Send Emails with a Custom Domain Using SendGrid and Rails

SendGrid is a cloud-based email delivery service that assists businesses with email delivery. And that probably is the most boring definition ever, considering the powerhouse of tools that SendGrid provides.

With SendGrid you don’t just get to send emails, you get to monitor link clicks, un-subscription rates, geographical tracking and a lot more. In this tutorial I’ll walk you through building your own email sending service on Rails with SendGrid.

The first thought that probably pops up into your mind is why SendGrid? Believe me, you’ll figure out for yourself by the end of this tutorial.

Let’s first create a Rails project via command line. I’ll be using Rails 5 here.

rails new sendemail

(How creative of a name is sendemail though?)

We would like for users to sign up and then maintain a personal profile of all the emails they send. So, we’ll be adding the Devise gem here. I won’t be covering how to add Gems and customize Devise in this tutorial, but here’s a few sources that cover it.

We’ll then create a scaffold called email. The model attributes will be the receiver field, subject field and body field. Everything necessary to create an email! Oh, we’ll also be adding a user_id mapping column, which will be used to query emails belonging to an user.

rails g scaffold email user_id:integer:index receiver:string subject:string body:text

Here’s where the fun starts.

To send emails from your Rails application, you need to,

  1. Add email provider credentials to your devlopment.rb (production.rb if in production environment). I’ll be using Gmail here.

ProTip: If you’ve enabled two factor authentication on your account, you need to create an app password to bypass it.

It’ll look something like this,

config.action_mailer.smtp_settings = {
   :address => '',
   :port => 587,
   :user_name => '[email protected]',
   :password => 'frsghrjdyquftlsh',
   :authentication => :plain,
   :enable_starttls_auto => true
  1. Add this to your app/mailers/application_mailer.rb. This will send the email.
def send_it(email)
  @email = email

    to: email.receiver,
    subject: email.subject

Notice that I have specified the from address as well. Also, I have NOT provided a default_from in ApplicationMailer.

You’ll also have to create a app/views/application_mailer/send_it.html.erb and add this to it,

<%= @email.body %>

This prints the body of the email into what is being sent out.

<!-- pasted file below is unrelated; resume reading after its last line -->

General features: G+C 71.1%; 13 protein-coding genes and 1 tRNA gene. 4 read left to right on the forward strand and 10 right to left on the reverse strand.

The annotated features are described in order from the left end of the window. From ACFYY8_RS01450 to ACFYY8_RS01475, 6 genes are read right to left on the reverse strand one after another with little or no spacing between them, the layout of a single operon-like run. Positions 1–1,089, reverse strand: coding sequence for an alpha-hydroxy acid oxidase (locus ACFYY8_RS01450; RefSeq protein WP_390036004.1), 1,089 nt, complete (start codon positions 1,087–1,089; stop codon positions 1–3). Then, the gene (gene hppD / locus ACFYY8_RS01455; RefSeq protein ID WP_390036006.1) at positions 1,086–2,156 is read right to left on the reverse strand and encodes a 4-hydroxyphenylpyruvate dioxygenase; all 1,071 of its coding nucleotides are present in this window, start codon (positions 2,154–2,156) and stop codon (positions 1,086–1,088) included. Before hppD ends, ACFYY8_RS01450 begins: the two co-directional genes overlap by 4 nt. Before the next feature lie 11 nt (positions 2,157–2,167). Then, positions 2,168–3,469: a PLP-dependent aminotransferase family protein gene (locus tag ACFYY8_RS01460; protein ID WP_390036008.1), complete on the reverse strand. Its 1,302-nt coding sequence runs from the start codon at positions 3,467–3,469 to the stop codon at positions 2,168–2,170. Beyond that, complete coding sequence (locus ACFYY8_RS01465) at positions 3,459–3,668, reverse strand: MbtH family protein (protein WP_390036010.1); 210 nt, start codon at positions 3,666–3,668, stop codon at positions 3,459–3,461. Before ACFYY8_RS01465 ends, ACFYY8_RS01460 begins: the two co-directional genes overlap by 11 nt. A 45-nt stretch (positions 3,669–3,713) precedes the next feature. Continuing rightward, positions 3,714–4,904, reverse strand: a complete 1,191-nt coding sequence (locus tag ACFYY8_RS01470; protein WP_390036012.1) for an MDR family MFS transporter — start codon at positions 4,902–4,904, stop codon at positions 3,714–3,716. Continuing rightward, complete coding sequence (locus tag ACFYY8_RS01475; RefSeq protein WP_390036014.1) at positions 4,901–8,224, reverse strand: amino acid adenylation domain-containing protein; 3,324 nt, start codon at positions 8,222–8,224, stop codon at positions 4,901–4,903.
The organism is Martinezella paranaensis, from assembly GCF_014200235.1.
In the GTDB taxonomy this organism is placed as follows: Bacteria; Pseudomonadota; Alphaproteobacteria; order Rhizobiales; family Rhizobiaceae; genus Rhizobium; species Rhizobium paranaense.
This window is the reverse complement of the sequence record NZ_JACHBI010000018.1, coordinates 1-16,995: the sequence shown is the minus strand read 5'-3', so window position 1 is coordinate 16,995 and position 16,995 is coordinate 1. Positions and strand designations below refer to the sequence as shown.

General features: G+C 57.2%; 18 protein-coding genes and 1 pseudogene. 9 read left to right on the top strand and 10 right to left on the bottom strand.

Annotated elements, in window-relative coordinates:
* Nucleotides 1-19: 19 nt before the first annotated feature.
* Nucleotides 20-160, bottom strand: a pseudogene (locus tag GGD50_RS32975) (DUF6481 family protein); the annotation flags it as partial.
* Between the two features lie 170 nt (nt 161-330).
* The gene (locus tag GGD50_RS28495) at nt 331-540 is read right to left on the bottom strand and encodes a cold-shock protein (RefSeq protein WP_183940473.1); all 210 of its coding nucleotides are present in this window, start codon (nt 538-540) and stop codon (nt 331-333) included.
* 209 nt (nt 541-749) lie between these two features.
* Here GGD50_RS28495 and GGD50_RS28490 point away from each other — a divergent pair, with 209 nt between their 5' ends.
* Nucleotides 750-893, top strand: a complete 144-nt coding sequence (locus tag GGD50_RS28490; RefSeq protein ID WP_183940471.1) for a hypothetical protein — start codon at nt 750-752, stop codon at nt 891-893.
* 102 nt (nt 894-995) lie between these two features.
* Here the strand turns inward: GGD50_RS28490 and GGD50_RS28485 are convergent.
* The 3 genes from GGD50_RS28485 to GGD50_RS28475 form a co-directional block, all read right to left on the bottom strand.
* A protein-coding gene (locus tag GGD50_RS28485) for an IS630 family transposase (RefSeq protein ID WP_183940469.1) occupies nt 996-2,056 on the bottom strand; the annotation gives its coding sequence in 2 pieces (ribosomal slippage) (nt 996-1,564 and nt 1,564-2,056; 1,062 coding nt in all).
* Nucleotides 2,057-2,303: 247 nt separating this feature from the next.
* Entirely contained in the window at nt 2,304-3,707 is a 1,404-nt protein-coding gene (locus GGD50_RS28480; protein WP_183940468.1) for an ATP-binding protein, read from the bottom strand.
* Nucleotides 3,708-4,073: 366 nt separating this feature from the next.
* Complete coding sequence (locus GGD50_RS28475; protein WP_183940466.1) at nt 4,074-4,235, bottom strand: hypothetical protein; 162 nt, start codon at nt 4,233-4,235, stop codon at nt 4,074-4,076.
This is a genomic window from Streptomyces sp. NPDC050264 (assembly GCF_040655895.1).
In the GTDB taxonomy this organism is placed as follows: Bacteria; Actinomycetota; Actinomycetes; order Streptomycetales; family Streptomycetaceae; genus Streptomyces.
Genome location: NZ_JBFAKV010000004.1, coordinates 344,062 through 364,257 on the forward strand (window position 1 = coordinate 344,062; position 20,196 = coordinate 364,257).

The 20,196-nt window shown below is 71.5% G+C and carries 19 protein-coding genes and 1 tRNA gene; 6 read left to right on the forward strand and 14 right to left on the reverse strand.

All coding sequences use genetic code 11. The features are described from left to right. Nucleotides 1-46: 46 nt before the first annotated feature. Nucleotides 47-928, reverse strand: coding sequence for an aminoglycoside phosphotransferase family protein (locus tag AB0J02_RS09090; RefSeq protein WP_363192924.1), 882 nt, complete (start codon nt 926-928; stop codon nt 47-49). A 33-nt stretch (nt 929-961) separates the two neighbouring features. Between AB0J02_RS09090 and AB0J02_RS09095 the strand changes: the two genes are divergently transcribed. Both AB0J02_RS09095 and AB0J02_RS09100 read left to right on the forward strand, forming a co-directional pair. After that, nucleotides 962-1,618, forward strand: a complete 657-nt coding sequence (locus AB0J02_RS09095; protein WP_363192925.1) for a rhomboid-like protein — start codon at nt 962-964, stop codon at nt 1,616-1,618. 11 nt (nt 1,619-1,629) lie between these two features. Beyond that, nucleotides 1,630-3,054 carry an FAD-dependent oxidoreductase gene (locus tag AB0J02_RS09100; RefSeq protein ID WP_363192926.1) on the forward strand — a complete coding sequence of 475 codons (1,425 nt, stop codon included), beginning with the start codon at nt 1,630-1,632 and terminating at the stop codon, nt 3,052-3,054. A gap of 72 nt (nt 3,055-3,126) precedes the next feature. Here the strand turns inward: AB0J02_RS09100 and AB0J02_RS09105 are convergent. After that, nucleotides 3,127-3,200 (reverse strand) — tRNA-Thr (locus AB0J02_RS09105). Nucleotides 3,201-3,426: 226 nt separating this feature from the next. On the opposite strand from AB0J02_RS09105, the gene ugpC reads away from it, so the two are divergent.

1. I’ve also added the method to trigger email sending to our model. Here’s how it looks,
class Email < ApplicationRecord
  belongs_to :user
  validates_format_of :receiver, with: /\A([^@\s]+)@((?:[-a-z0-9]+\.)+[a-z]{2,})\z/i

  after_create :deliver
  after_update :deliver

  def deliver

I’ve created simple after_create and after_update callbacks that send the email.

Let’s test and see if this works.

I’ll create an user by signing up with swaathi @ skcript email address. And then send an email to swaathikakarla @ gmail.

Let’s see what happens.

Hey! It got sent from swaathi16 @ gmail. But, the from section was set to swaathi @ skcript. Why did this happen?

It’s because of the credentials in development.rb. We added Gmail credentials belonging to swaathi16 @ gmail. So, no matter what you over-ride it’ll be sent from the email that’s tied to the credentials.

This works perfect when you don’t want someone masking your identity. But often sucks when you just want to send an email from another address, with no way of tracking incoming emails. But, with SendGrid you can send emails as other addresses - but it’s not as scary as it sounds - it’ll be appended with an ‘via Domain’ text. And, any replies to the email will automatically be send to the address itself.

Let’s see how that works!

  1. Sing up on SendGrid Headover to the signup page of SendGrid, and to test things out select the FreeTrial. This allows you to send 40,0000 emails per day for 30 days.

  1. Head over to the Whilelabels section After that visit the Settings section in the sidebar and then click on the Whitelables link from the dropdown.

P.S, I wrote this article for Sweetcode, a place for techies to share what they know.